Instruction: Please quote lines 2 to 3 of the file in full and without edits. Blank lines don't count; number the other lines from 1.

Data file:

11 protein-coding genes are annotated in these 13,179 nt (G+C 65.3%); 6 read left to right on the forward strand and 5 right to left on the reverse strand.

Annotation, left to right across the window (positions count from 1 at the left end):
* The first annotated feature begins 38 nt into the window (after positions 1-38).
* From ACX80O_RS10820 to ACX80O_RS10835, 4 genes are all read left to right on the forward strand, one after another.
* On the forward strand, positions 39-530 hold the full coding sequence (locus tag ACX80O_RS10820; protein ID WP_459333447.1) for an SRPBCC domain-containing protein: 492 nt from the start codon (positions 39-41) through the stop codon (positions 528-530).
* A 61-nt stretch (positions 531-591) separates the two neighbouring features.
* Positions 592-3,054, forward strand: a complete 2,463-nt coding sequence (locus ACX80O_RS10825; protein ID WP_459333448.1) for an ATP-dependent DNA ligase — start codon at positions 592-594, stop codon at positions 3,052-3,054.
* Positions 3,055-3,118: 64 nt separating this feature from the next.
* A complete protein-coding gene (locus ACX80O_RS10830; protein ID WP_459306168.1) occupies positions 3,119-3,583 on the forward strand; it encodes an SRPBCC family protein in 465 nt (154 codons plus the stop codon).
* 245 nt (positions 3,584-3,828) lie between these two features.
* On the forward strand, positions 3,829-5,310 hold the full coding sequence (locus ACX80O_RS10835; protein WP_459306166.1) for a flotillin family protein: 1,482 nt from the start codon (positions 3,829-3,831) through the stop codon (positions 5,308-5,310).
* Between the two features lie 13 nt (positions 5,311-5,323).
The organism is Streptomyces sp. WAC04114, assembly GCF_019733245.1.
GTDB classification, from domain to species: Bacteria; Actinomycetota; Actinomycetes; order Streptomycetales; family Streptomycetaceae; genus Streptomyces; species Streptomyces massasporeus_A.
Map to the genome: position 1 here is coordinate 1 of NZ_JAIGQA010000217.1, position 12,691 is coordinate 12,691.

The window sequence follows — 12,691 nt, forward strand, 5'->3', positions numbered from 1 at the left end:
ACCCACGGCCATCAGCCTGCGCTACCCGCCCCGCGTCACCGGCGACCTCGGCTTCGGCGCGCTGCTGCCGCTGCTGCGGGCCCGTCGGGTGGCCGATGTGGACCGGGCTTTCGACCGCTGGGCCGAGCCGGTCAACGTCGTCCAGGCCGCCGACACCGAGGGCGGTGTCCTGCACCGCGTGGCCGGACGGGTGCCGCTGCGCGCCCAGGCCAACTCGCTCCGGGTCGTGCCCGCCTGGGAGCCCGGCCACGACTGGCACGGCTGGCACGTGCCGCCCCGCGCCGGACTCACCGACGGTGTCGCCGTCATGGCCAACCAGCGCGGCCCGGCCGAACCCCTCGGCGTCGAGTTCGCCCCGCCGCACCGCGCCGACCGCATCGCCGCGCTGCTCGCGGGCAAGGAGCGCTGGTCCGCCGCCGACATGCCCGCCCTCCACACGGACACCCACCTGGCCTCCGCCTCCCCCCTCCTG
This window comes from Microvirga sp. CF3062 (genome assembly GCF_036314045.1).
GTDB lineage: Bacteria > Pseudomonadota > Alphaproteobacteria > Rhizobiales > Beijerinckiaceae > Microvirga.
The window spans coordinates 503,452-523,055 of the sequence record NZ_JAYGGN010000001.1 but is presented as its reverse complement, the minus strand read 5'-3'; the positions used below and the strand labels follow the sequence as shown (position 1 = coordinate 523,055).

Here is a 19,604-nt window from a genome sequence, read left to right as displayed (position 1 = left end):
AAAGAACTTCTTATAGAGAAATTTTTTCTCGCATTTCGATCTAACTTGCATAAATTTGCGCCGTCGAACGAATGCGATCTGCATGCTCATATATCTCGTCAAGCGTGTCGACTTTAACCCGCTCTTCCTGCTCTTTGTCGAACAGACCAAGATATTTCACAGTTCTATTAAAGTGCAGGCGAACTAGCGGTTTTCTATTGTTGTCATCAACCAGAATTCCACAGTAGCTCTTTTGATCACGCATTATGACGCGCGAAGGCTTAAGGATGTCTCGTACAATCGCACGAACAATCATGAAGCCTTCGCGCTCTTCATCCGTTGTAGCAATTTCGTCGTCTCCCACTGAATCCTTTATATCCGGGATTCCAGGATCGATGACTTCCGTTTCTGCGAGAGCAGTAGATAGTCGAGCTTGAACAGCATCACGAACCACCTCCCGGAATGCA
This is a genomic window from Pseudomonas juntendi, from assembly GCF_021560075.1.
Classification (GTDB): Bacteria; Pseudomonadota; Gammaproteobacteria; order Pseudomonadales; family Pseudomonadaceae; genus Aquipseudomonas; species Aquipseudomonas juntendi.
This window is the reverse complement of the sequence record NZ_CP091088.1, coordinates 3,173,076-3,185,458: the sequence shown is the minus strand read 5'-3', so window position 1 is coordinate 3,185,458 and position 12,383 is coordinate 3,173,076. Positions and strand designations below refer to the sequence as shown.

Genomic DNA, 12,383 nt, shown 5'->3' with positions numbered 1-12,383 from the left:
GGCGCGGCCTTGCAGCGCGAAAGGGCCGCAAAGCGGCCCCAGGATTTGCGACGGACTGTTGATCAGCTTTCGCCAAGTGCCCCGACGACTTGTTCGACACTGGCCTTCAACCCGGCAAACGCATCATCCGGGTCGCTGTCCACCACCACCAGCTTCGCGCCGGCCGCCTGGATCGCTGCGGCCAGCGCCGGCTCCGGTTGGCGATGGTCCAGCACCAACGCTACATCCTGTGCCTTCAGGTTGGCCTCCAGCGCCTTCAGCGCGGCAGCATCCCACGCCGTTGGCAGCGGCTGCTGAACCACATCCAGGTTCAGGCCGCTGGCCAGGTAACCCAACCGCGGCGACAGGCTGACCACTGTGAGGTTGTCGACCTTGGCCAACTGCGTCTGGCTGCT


Annotation, left to right across the window (positions count from 1 at the left end):
* The first annotated feature begins 38 nt into the window (after positions 1-38).